Clean Water U: Bicycles, Training Wheels, and WD-40


Remember your first bike? Mine looked something like this. I went downstairs Christmas morning, before anyone else was up, and there it was, leaning up against the wall next to the Christmas tree. I was so excited, I took it outside and started practicing - my first two-wheeler! I ran upstairs to wake my big brothers so they could look out their window to watch me practice. I smile thinking about that five-year old, jumping on that bike, anxious to learn something new!

I’ve been thinking a bit about bicycles lately. Perhaps because I just got my bike out of the shed (where it had been for a while) so I could start riding around the neighborhood again. Turns out it was in pretty good shape - a little air in the front tire and I was good to go. I pushed off, started peddling, and it turned out I hadn’t forgotten how to ride! I had to make a few gear adjustments but other than that, the old saying, “it’s like riding a bike” turned out to be true - I just needed to make sure everything was in proper working order before getting back on the bike.

That got me pondering about bicycles and water partnerships. If your water team is like mine, it’s been a while since you’ve been able to visit your partners or begun working with a new partner. Some training wheels and a little WD-40 might do some good right about now.

Clean Water U workshop classes in April (from left): Water Project Management (101), Health Education (102), and Water System Installation (103)


Clean Water U (CWU) training is the training wheels and WD-40 we all need - our staff included! At the April session, we had several new teams with us, some already established teams sending new team members to be trained, and several students returning to get more training. Denise Aylesworth, a helicopter pilot who is about to retire, was one of the returning students. Her team from South Alabama Presbytery will be partnering in Guatemala soon and she wants to be ready to lead the water system installation training. “The more I learn, the more there is to learn,” she said. We couldn’t agree more: There is always more to learn when it comes to every single aspect of water partnerships. No matter how many water partnerships we’ve been part of, we are always practicing - all of us.

Jackie (left) and Denise (right) explaining to 101 and 102 students how the water system works


Jackie Wagner is a 27-year-old bakery owner who lives in Ohio. She recently joined the Elizabethtown, Kentucky team that partners in Guatemala. She attended the April session right before heading to Guatemala to assist in a water system installation with a fire department. Here’s what she had to say about CWU: "I can’t recommend attending CWU enough! I arrived at camp with little idea what to expect, no missionary experience, and zero history with the Presbyterian Church. I left with friendships I am confident will last a lifetime, tied together by the unifying mission for purified water and the love, acceptance, and empowerment that envelops all who are involved with Living Waters for the World. I can’t wait to return this coming April for my second year of CWU - this time as a partnership management student!"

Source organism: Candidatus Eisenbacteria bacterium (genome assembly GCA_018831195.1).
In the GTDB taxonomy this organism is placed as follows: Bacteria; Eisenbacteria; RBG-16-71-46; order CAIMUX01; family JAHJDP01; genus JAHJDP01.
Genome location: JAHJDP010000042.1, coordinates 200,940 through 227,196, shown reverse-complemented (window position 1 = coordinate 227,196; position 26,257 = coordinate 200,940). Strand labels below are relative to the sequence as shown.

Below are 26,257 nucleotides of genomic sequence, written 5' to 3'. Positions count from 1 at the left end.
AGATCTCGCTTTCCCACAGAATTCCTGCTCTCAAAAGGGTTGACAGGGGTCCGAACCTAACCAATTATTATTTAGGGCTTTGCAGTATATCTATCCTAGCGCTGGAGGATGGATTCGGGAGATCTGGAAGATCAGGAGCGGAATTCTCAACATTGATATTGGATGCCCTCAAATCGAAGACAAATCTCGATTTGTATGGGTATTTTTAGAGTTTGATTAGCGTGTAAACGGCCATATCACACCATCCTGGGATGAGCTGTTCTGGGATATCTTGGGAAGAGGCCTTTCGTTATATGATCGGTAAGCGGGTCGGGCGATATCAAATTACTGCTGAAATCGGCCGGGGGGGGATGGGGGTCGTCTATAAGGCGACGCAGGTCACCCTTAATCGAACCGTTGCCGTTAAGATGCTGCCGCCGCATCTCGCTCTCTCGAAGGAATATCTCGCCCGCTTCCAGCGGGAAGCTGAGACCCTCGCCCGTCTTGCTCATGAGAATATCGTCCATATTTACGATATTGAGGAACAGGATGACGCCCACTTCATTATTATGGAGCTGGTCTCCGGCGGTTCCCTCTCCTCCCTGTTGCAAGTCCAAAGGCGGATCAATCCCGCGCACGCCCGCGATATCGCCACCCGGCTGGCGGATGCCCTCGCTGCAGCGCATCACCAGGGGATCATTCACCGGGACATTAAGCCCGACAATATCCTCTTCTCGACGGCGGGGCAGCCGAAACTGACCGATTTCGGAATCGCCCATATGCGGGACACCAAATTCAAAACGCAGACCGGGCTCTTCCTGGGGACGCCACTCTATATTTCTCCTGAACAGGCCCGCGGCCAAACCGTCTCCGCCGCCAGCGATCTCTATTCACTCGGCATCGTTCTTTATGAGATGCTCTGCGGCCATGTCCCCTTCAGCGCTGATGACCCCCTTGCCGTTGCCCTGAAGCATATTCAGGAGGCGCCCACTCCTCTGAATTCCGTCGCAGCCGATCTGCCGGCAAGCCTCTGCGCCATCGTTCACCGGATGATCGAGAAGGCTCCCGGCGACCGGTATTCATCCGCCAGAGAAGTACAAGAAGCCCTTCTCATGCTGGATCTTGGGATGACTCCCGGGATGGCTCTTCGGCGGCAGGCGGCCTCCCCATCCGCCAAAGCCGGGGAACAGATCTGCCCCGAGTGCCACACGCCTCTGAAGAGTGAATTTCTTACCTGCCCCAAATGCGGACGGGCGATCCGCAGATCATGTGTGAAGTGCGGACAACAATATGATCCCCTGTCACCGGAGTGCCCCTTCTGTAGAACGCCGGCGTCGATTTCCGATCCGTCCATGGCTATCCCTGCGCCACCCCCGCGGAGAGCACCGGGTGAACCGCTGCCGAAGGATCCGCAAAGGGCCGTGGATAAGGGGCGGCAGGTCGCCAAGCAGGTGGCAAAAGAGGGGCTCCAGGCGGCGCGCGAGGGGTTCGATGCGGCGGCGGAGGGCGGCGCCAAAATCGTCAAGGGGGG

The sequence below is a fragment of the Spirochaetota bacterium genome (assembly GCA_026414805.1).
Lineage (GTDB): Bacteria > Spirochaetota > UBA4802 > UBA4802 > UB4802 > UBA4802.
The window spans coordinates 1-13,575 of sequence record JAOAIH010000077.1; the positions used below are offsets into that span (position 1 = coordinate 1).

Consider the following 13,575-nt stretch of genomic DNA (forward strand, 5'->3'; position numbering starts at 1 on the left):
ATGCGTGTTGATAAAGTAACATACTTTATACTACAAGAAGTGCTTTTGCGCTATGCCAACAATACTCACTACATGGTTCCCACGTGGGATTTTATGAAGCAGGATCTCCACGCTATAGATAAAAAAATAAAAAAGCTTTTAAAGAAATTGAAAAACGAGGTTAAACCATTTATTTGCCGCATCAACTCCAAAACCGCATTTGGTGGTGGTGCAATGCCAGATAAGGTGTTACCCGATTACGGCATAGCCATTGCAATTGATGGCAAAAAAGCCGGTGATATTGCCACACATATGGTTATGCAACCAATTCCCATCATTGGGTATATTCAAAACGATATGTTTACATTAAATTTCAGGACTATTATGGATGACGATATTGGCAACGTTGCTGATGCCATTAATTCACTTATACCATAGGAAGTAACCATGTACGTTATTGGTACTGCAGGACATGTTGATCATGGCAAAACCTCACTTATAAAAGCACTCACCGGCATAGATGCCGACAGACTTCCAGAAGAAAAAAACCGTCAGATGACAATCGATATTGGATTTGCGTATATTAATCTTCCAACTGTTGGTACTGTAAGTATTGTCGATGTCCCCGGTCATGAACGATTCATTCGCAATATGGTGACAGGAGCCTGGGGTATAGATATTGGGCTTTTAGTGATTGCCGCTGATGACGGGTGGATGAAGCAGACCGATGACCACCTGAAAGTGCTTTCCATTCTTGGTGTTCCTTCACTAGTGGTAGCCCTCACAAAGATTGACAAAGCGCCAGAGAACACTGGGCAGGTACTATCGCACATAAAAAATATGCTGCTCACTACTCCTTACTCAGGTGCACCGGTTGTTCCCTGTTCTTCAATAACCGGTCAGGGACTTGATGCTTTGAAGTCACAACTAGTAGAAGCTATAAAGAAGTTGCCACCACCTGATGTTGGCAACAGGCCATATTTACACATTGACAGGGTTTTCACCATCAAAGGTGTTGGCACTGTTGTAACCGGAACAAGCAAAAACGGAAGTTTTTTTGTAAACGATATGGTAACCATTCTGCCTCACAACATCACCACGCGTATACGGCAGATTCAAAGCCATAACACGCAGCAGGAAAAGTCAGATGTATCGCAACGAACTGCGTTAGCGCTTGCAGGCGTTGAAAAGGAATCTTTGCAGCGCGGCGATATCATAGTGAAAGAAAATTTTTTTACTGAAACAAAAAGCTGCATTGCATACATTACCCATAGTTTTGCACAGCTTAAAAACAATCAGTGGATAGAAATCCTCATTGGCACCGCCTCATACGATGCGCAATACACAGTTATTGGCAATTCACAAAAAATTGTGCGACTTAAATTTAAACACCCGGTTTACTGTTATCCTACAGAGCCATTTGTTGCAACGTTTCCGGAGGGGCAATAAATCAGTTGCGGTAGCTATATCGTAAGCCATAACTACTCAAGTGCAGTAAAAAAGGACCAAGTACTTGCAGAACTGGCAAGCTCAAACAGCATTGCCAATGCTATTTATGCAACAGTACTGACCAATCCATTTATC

Lakeisha Glaspie (left), a school teacher and member of the new team at Good News Free Will Baptist Church in Chesterfield, Virginia, attended the health education workshop in preparation for their upcoming visit with their partner in Cuba. Our health education students wowed us with their presentation explaining what they’d learned during the training! As a “first-timer,” Lakeisha shared, “I really enjoyed my time at CWU. The whole staff was amazing and they did an excellent job conveying the information so that it was memorable and reproducible. Also, I valued the time spent in the group sessions that were specifically divided according to the countries where we would be partnering. It was helpful to talk to and learn from other individuals who had already been through the process. Thanks again for investing in me!”

April 2022 Clean Water U Graduates


As we all begin to slowly and safely venture out again, Living Waters for the World is here, whether you need some training wheels, a little WD-40, or someone to help steady the bike and run alongside you as your team starts peddling. We can’t wait to hear where God, pure water, and peddling takes us all.

 

Kendall Cox is Director of Education for Living Waters for the World. She is a member of First Presbyterian Church in Greenville, Mississippi where she is an elder and sings in the choir. Her church partners on water in Cuba.

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